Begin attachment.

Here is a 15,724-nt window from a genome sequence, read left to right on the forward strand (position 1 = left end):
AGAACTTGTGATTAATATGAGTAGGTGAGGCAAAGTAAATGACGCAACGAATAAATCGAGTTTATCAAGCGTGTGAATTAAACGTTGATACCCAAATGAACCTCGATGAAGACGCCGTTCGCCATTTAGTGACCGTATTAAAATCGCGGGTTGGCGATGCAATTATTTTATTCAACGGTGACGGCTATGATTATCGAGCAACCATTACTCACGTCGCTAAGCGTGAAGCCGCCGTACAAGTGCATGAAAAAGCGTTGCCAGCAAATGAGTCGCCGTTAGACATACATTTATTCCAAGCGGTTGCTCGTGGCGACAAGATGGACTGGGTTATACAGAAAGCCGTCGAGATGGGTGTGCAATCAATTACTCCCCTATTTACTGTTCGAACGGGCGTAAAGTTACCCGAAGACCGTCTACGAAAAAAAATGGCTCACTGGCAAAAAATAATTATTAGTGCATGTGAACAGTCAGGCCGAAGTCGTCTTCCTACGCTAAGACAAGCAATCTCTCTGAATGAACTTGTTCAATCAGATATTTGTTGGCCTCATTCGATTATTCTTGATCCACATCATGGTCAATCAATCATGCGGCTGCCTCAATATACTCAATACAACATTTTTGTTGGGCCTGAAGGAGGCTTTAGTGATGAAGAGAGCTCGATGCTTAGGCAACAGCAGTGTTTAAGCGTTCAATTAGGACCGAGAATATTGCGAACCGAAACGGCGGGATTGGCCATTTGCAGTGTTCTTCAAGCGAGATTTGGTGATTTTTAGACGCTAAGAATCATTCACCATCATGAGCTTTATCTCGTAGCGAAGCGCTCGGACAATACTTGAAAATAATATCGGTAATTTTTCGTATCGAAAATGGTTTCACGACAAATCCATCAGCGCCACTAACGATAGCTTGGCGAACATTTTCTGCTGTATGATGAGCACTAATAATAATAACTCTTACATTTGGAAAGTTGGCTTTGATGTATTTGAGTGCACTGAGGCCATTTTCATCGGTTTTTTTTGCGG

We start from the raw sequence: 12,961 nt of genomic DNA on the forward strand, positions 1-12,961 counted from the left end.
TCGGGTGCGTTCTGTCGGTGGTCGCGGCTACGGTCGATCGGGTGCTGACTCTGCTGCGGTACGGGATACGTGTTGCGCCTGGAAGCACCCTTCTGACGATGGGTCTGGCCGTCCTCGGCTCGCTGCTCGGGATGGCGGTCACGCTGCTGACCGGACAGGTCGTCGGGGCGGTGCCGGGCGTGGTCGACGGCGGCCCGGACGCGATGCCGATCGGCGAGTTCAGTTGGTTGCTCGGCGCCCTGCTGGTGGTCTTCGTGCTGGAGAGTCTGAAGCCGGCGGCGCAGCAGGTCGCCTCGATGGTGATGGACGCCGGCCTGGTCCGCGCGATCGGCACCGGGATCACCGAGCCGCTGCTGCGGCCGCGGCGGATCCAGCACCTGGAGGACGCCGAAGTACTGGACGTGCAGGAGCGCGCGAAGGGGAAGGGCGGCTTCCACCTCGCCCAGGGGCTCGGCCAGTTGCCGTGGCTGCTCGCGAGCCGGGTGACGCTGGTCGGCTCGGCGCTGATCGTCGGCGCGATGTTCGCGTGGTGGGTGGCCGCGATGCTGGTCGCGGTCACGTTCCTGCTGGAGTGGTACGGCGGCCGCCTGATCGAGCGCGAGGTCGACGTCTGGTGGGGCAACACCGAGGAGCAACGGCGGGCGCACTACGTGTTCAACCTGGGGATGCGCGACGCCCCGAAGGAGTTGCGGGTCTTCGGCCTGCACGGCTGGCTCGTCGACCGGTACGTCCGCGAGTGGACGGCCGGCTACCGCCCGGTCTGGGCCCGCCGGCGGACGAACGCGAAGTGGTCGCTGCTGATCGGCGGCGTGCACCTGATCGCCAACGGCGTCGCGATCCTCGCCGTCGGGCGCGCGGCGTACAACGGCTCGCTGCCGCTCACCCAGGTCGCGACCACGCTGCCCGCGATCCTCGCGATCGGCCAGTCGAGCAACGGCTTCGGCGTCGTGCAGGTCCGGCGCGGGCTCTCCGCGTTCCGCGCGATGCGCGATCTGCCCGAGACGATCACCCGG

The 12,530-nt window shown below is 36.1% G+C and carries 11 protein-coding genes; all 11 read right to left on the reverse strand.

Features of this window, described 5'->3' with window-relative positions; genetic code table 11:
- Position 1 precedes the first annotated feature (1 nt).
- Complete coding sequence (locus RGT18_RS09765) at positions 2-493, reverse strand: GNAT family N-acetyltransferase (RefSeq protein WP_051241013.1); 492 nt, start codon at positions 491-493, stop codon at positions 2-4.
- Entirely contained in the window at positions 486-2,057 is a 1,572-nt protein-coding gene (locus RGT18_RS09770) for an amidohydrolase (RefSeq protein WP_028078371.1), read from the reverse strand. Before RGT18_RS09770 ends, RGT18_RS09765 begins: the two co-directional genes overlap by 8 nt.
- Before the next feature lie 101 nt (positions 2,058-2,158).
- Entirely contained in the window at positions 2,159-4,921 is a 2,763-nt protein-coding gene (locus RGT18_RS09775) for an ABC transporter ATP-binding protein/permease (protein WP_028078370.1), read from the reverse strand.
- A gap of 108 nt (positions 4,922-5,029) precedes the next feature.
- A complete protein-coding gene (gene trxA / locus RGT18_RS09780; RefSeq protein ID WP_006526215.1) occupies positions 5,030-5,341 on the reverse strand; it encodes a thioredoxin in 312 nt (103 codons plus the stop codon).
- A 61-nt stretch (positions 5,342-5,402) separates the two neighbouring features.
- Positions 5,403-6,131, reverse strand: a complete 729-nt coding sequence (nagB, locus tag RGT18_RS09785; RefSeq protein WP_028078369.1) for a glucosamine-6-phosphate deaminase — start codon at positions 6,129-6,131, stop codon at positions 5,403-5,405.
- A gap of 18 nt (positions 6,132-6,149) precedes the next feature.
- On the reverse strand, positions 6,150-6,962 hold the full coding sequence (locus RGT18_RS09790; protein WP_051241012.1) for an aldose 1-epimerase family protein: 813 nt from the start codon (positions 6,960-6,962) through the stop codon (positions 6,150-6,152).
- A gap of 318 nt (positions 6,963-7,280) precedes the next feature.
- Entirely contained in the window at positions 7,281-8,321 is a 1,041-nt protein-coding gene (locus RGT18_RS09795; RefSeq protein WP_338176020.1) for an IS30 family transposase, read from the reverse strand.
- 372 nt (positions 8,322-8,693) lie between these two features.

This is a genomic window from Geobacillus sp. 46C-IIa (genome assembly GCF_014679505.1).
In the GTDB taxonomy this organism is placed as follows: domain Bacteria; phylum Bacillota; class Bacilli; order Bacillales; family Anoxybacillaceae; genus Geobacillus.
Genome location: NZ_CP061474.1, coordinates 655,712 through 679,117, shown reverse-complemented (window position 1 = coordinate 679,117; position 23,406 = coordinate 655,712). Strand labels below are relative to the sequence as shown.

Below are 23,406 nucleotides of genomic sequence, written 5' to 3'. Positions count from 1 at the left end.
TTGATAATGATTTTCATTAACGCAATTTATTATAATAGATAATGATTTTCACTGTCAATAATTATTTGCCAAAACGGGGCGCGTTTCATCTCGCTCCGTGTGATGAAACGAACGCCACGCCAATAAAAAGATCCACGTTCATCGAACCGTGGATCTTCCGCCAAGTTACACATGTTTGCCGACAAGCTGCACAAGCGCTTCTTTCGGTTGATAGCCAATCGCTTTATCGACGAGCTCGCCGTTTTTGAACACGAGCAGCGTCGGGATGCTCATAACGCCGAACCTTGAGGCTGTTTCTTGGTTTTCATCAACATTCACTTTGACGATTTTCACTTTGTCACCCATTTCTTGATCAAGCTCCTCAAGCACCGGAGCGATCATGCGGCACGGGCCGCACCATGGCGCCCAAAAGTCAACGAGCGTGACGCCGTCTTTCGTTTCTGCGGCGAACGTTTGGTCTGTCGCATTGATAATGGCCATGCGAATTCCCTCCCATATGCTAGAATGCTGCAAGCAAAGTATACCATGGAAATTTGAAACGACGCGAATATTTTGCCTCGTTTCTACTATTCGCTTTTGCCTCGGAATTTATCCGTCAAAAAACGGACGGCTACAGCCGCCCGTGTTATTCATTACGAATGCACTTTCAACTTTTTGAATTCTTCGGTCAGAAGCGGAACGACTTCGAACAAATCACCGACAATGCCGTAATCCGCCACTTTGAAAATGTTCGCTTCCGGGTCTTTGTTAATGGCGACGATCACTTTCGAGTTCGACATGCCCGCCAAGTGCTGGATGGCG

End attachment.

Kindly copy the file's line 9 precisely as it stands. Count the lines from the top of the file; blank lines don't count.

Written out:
- Entirely contained in the window at positions 486-2,057 is a 1,572-nt protein-coding gene (locus RGT18_RS09770) for an amidohydrolase (RefSeq protein WP_028078371.1), read from the reverse strand. Before RGT18_RS09770 ends, RGT18_RS09765 begins: the two co-directional genes overlap by 8 nt.